It’s hard for farmers to get a handle on what genomics might mean for their business. Seed companies have a better idea of the traits they need in specific plants, and they know what performs where. For livestock, the science is opening doors to enhancements and productivity, too.
But what about crop protection? Turns out the more you know about the “enemy,” the more likely you are to find new ways to stop it from robbing crop yields.
That’s the science approach behind AgBiome, an ag startup based in Research Triangle Park, N.C., that’s using genomic science to get a much deeper look at how insects and diseases work — and what biological tools may be brought to bear for their control.
The company has already identified more than 3,500 insect control genes that could be targets for the future. And researchers at the firm have sequenced genomes from its microbial strain collection.
What does it all mean? Biological science is about getting into the secret life of plants, pests and diseases to find those chinks in the armor that can result in new ways to control problems.
Eric Ward, AgBiome co-founder and co-CEO, points to glyphosate resistance as one area where there are opportunities. “One of the critical facts is that we’re not finding new modes of action for herbicides at the rate the industry had from the dawn of the agrochemical industry after World War II until about 20 years ago,” he notes. “For new mode-of-action chemistry today, microbial communities are a great source. And there are really interesting chemistries at work.”
Biological control isn’t a new idea, and a lot of investment is pouring into this market segment — which can provide a faster track from lab to field, given that these products are often viewed as more environmentally benign than synthetic chemistry.
AgBiome does have two products on the market — using the same active ingredient. Howler and Zio are fungicide products that tackle fungus and disease in specialty crops for Howler fungicide, and golf courses for Zio fungicide, which is marketed and sold for AgBiome by SePro Corp.
“These products have multiple modes of action,” says Toni Bucci, chief operating officer, AgBiome Innovations, which is the commercial arm of AgBiome. “We’re using a specific strain of Pseudomonas chlororaphis, which are highly efficacious against a range of fungal and oomycetes diseases, yet offer the benefits of a biopesticide.”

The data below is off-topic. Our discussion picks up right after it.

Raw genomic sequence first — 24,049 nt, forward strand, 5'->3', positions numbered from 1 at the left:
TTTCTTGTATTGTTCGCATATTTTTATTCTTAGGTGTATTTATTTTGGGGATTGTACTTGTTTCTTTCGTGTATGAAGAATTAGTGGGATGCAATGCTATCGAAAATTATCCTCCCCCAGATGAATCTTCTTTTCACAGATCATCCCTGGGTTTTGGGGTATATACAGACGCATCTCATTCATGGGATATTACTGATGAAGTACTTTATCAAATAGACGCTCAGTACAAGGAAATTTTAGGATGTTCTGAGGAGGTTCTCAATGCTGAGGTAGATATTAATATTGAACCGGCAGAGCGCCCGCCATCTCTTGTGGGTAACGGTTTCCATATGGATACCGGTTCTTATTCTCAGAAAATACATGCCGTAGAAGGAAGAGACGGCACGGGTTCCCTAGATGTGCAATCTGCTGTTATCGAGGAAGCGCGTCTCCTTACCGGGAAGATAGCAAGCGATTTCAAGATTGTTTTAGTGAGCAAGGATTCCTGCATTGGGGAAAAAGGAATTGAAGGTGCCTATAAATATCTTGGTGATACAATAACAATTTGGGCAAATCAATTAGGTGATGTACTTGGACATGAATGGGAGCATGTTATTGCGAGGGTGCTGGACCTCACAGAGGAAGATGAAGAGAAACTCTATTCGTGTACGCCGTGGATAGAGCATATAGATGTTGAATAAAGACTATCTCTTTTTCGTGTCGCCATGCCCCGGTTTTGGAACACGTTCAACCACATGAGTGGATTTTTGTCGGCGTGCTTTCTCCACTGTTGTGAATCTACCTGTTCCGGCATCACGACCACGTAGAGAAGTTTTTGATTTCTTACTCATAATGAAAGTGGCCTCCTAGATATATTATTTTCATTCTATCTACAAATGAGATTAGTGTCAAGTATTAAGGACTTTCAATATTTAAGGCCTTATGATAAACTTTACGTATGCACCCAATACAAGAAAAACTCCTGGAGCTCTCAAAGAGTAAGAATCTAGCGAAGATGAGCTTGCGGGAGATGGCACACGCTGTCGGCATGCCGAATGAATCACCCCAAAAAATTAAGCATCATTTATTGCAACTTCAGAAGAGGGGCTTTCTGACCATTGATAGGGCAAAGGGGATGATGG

The two products are also on the approved list for use in organic production under the Organic Materials Research Institute standard, she points out.
Creating a biological platform
A startup has to bring innovation to the table, and AgBiome is doing that with its Genesis platform. “The Genesis platform allows us to produce a full sequence of microbes and bioinformatic information, looking at the brothers and sisters of those microbes to find what’s active,” Bucci says. This allows the company to more quickly identify those that are more efficacious against specific target molecules.
And Bucci adds that AgBiome has another advantage. “We have a unique culture here, and the grower can see the result of that,” she says. “We’re expert-driven, nimble, and can focus on and address grower needs quickly.”
AgBiome has a healthy pipeline of bio-based products, including a herbicide, in the works. But Ward points out that being biological-based doesn’t mean they’re aiming in only one direction.
“Our process can also be led into a novel route for creation of synthetic pesticides,” he explains. “We may find a novel natural compound and a new way to kill target plants. We can sell that as an extract of the microbe, and it’s marketable. It might cost a lot to make it as a biological, but may be more valuable as a synthetic.”
A good example of biological activity turned into a successful herbicide would be Syngenta’s mesotrione. The mode of action was discovered in a plant, but later synthesized into a more effective compound — Callisto.
Value of biologicals
While synthetic chemistry offers options, biologicals have a range of advantages. A critical advantage, especially for food crops, is the ability to apply a biological and have a short — or nonexistent — harvest wait time. This way, product can be applied right up to harvest, and the producer still have no worries going to the end customer. This also has value in the livestock market, where later-applied fungicides might have value for food crops.
For now, AgBiome is focused on specialty crops, where volumes are lower and margins are often higher. Eventually, however, this technology will be moving farther into the row crop world. And the tech being deployed in biologicals keeps evolving. You can learn more at agbiome.com.